By CareerActually contributor, Julie Preston
Have you ever Googled yourself? You can be sure potential employers will, so it’s worth considering your online presence and what it says about your professional brand. In this post I’ll introduce the tools I use to showcase my brand. I use only a few of the many hundred of website and applications available. I hope they will be useful or spark a new approach to your online presence.
For many years, LinkedIn has been the default for our professional online presence, and with good reason. LinkedIn reports over 300million worldwide users, with over 6 million in Australia. Jobs are advertised on LinkedIn, recruiters will almost certainly look at your profile before offering you a job, and headhunters reportedly use the site to find new staff.
Unlike a resume that lists where you’ve been, LinkedIn is a great place to show where you want to go with your future career. Like most things in life you get out what you put in. There is no point having a profile just because it’s expected. If you choose to join LinkedIn, create a good profile and keep it up to date. Importantly, don’t get caught up spending hours on LinkedIn. It’s a useful tool, but shouldn’t consume all your time.
Does your current employer have employee profile pages online? Is there scope for you to contribute to the content of your profile? This won’t be an option for everyone, but because we so often introduce ourselves with “I work at X” a good profile on your company website is worth investigation.
I’ll be honest. I created a Twitter profile in 2011 because I wanted to follow Steven Moffat (Doctor Who lead writer). Unfortunately he’s no longer on Twitter, but I’ve found a much more valuable reason to tweet: professional branding. Twitter is a great place to show who you are and what you’re interested in, as well as connecting with people who have similar interests.
Twitter is useful for sharing and connecting on both professional and personal topics. You will need to consider whether your tweets will be purely professional, or to what extent you engage in non-work related conversations and interests. I do a little of both.
I show my professional interests by sharing links to stories in my field. I join live chats about topics that interest me; sharing my insights and learning from others. I tell people about professional events I’m attending, and (when appropriate) live-tweet thoughts and insights during the event. I also have side conversations with Twitter-friends that are not directly about my professional interests, but I consider that to be part of maintaining good networks.
A professional blog provides opportunities to engage with a wider audience in a way that 140 characters of Twitter won’t allow. A good blog will get your name out there and establish you as an expert in your field. Your blog could be a source of information, support and resources for potential clients. Active blogging demonstrates commitment, and good blog posts can be used as evidence of writing ability when applying for a job.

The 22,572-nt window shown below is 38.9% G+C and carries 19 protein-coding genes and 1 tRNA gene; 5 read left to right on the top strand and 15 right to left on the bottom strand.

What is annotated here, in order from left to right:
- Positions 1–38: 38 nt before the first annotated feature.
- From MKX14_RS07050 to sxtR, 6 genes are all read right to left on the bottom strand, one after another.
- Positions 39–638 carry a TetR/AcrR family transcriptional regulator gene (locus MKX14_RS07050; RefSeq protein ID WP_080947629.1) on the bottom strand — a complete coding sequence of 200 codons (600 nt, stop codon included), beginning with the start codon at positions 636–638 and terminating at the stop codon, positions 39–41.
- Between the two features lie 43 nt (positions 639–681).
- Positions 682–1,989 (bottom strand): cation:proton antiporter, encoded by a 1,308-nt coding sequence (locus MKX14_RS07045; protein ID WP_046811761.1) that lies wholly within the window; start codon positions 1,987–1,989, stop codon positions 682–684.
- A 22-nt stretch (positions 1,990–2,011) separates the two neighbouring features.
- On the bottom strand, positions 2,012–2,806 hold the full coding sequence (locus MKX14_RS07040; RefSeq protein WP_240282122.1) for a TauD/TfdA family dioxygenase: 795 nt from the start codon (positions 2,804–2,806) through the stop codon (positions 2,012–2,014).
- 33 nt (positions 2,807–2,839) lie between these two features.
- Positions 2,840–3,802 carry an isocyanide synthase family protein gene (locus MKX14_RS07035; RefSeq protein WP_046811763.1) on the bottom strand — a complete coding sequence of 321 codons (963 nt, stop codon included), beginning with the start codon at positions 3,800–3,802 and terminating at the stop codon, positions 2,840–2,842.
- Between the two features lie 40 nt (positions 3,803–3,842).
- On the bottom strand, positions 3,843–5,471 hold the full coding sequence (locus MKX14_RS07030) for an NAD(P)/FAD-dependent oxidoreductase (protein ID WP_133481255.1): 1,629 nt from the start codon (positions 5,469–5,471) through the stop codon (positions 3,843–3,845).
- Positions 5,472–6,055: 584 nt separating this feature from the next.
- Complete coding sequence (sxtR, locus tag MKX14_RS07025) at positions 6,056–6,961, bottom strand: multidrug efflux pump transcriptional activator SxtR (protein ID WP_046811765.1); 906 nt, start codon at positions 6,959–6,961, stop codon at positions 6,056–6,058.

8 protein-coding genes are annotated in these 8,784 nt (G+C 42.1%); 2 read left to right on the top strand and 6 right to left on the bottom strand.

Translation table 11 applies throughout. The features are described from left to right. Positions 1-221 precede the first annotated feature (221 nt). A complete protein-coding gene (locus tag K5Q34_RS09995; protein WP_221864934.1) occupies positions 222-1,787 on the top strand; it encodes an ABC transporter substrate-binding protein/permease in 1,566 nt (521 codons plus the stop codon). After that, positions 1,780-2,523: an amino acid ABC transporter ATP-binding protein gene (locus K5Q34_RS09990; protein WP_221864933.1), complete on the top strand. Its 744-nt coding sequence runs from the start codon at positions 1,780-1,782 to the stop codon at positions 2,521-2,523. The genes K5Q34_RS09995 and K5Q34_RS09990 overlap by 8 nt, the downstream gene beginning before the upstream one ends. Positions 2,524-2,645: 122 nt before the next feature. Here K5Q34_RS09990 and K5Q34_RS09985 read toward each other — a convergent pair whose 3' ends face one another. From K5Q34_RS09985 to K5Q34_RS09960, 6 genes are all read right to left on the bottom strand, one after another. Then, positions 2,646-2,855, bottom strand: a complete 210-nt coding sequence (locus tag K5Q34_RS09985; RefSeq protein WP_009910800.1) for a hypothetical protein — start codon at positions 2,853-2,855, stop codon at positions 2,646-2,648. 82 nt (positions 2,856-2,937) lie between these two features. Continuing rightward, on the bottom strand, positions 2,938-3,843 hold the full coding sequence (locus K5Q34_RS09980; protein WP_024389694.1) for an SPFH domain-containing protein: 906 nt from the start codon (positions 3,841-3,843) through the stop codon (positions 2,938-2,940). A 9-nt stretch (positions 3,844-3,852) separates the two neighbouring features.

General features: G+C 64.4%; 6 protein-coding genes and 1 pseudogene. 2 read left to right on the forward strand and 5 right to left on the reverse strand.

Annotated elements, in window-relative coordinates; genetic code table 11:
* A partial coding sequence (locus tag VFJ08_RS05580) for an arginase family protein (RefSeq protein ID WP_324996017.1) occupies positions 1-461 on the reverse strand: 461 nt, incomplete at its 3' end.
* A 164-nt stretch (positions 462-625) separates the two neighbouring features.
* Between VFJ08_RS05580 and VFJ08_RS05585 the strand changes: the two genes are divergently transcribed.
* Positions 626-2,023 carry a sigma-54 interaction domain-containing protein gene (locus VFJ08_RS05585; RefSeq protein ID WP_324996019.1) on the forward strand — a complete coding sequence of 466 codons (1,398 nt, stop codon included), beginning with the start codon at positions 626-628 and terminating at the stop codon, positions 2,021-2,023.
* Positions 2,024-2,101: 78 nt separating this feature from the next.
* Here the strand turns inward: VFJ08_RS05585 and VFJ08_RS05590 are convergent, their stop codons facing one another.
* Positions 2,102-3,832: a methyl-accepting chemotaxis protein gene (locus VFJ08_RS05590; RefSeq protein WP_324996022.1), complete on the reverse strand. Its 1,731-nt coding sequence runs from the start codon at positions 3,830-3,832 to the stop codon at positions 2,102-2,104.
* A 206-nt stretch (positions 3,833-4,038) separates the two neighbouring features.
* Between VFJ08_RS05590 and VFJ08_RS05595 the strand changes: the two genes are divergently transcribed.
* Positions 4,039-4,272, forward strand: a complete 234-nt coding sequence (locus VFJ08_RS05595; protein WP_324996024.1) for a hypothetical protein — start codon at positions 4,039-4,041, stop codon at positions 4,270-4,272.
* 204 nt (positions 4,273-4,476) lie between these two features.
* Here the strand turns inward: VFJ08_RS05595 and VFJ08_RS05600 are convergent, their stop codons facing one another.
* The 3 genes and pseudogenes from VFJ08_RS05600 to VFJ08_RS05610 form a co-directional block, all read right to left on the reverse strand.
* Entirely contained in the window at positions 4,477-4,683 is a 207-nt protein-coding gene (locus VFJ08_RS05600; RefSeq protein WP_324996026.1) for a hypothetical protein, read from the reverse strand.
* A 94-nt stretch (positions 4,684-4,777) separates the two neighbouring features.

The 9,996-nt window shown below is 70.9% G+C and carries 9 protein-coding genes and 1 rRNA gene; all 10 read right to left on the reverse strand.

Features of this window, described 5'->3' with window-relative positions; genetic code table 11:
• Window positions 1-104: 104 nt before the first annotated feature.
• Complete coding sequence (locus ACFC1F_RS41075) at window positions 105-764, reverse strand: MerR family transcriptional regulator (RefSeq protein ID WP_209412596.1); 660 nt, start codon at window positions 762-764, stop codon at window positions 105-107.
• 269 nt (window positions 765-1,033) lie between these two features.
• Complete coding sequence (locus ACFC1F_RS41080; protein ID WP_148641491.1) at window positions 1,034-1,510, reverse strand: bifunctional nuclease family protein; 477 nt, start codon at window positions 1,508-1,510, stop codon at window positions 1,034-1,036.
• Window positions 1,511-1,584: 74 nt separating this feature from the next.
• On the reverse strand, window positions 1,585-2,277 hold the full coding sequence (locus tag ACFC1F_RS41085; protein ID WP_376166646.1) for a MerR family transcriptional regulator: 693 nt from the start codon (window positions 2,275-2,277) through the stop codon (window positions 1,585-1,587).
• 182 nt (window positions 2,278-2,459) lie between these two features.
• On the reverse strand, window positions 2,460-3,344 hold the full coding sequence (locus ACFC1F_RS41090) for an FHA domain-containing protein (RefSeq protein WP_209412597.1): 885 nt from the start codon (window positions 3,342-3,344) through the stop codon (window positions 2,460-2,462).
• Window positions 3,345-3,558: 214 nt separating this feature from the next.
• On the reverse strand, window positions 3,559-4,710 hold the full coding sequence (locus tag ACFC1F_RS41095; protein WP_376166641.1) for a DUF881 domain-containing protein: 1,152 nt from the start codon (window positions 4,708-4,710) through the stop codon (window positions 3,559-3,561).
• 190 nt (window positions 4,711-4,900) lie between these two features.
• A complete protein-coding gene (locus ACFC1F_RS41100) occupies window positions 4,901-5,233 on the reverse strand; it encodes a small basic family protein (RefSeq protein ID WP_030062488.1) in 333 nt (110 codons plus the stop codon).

Maintaining a blog takes time. Regular posting is important to keep your audience engaged. At this point in my career I don’t feel that I have enough ideas to fill an entire blog on my own. Instead, I write guest posts for respected blogs in my field.
With so many options for presenting your professional brand online it’s important to have a single point of contact. The ‘about’ page on your blog or private business website might be the place to do this. I don’t have my own blog, so instead I use a service called About.Me to collect all my online content (thanks to Dr Inger Mewburn of thesiswhisperer.com for the suggestion). My page contains links to my LinkedIn account, guest blog posts, Twitter feed and company profile, and at the same time allows for a little personality.
Facebook seems almost ubiquitous, so it would be remiss of me not to mention it in a post about online presence. For me, Facebook is purely personal. I don’t use it to actively promote my professional brand. However, I do share professional links and thoughts on the site because I know some of my friends are interested in the same topics. I know social media, including Facebook, is a useful way for businesses to connect with clients, but this isn’t something I do so I can’t really comment either way.
A word of caution
The online world is a powerful way to present your professional brand. However, it must be done with caution. Before posting, assume that everything you post online will be there forever. Even if your privacy settings are up to date, you should assume that everything you post online could potentially be viewed by current and future colleagues and employers. Be honest but also mindful of your posts, tweets, images and comments, and the impression they will give to others.
Take control of your brand
By using the tools outlined here, I have created the profile I want employers to see. It’s a little more challenging with a relatively common name, but I am confident that my online profile presents the best side of me, because I shaped it. Presenting a consistent, professional online profile has also allowed me to make new connections and share thoughts on career development and researcher training.
Try it. Google your name and see what comes up…
Julie tweets at @julzpreston